Int. J. Environ. Res. Public Health 2019, 16, 63; doi:10.3390/ijerph16010063 https://www.mdpi.com/1660-4601/16/1/63
Reply to Comment on Dhiman, R. et al. Correlation of Non-Polio Acute Flaccid Paralysis Rate with Pulse Polio Frequency in India. Int. J. Environ. Res. Public Health 2018, 15, 1755
Rachana Dhiman 1, Sandeep C. Prakash 1, V. Sreenivas 2 and Jacob Puliyel 1,* 1 Department of Pediatrics, St Stephens Hospital, Delhi 110054, India; email@example.com (R.D.); firstname.lastname@example.org (S.C.P.) 2 Department of Biostatistics, All India Institute of Medical Sciences, New Delhi 10029, India; email@example.com * Correspondence: firstname.lastname@example.org; Tel.: +91-986-803-5091 Received: 12 December 2018; Accepted: 13 December 2018; Published: 27 December 2018
We thank the authors for their interest in our paper . However, without providing any data or references to support their contentions, they have speculated on eight reasons why the inferences made in our publication are questionable. It appears that none of these objections are valid and we discuss each point in detail below.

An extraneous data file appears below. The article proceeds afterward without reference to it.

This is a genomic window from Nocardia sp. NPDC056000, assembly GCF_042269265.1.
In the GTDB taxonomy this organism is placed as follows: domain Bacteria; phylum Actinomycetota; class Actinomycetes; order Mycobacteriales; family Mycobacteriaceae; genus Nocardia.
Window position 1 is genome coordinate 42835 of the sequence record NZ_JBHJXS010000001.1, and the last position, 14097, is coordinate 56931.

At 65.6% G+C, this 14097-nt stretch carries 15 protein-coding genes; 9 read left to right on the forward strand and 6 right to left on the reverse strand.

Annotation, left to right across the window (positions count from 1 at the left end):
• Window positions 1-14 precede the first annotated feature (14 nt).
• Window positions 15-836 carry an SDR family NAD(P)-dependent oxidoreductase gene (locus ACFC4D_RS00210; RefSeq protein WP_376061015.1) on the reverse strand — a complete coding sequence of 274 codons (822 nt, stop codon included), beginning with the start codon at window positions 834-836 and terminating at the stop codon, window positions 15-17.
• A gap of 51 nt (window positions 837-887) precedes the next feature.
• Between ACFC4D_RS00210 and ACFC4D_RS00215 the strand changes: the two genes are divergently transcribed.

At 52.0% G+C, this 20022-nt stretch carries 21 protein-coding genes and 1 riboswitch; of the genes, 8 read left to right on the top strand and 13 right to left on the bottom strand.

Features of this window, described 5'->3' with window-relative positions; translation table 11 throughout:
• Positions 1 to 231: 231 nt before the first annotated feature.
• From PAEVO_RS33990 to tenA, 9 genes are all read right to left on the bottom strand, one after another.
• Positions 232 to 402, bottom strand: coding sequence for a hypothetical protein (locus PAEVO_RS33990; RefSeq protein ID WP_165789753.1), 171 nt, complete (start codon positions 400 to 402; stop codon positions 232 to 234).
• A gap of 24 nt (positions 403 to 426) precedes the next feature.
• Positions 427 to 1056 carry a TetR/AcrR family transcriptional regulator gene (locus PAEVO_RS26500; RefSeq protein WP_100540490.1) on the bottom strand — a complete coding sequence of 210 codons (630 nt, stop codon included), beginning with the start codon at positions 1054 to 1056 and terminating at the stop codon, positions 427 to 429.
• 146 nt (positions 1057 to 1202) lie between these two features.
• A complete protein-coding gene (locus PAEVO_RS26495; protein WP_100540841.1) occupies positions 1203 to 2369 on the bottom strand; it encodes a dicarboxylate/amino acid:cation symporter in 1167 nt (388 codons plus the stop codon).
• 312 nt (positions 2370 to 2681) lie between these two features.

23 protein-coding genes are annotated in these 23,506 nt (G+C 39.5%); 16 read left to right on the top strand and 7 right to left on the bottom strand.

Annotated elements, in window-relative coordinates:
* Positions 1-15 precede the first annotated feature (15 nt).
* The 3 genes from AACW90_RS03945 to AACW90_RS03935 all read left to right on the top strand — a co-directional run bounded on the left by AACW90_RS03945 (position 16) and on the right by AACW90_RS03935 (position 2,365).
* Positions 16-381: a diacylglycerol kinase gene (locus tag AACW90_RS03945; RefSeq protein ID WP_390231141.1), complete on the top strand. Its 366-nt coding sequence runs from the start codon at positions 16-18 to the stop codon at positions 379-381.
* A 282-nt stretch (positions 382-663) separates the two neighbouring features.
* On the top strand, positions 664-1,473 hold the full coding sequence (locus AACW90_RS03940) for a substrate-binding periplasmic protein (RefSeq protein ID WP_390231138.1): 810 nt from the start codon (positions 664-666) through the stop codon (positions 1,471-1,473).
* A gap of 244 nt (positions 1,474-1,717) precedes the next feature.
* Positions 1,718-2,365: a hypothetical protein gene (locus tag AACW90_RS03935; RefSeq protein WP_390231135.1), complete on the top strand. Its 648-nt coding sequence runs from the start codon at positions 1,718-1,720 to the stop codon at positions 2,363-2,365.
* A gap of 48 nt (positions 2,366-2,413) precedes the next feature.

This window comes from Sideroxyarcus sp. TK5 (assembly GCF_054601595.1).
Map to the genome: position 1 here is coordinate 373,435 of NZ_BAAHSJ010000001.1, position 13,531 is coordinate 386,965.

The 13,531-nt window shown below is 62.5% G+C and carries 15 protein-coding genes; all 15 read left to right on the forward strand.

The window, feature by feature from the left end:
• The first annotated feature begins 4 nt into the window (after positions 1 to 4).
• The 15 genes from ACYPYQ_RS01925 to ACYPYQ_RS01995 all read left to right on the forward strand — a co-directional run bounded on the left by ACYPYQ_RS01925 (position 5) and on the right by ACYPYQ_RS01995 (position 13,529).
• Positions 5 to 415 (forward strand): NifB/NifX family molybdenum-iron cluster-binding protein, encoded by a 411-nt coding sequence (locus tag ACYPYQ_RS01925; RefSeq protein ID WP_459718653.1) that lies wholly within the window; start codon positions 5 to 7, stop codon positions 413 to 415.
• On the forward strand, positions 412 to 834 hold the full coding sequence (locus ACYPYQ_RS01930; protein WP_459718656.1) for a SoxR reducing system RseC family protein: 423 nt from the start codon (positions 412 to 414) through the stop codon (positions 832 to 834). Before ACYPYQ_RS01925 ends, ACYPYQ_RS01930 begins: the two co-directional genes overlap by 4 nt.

1. The correspondent/s draws attention to the fact that pulse polio campaigns target children under ﬁve, whereas AFP surveillance includes all children under 15. They suggest that AFP in children aged 5 to 15 may have inﬂuenced our results wrongly. We disagree that it is wrong to look at AFP surveillance data under 15. First, the correspondent is mistaken in assuming that the inﬂuence of the vaccine will end abruptly at ﬁve years of age and cannot inﬂuence AFP at six years of age just because OPV is given to children under ﬁve. Furthermore, it must be rememberedthatOPVisalive-virusvaccine. Itisknownthatthevaccinevirus,whichisexcreted insewage,cancontaminatethewatersupplyandinducebothprotectioninunvaccinatedchildren and can revert to a virulent form and cause vaccine-virus associated polio paralysis . In this way, pulse polio in children under ﬁve could well inﬂuence AFP in children aged 5–15 years, and therefore, it is appropriate to include them in our evaluation. The incidence of polio in the age group 5–15 years is very low which is the rationale for limiting the vaccination to children under ﬁve years of age. In fact, the incidence of Guillain-Barré syndrome (GBS), which is ordinarily one of the main causes of non-polio AFP (NP AFP), is also much higher in children under four years. The annualized rate for GBS was 1.3/100,000 for children under four years when compared to 0.1/100,000 in the age group of 5 to 15 in the study by Winner and Evans . The inclusion of the AFP rate in children 5–15 years (where the natural incidence is low) will result in the underestimation of the problem we highlighted in our paper, and the AFP rates would have been even higher if we considered only children under ﬁve. 2. The correspondent suggests that a broadened case deﬁnition and the reduced support in human resourcesfromtheWHO,withfewervisitsbytheseofﬁcerstothereportingcenters,maycorrelate to non-polio AFP rates in recent years. The correspondent has provided no data to substantiate this assertion. The broadening of the case deﬁnition took place long before the fall in AFP rate seen from 2011, moreover, a broadened deﬁnition would have resulted in an increase in the reported incidence and cannot explain why AFP rates have fallen steadily since 2011.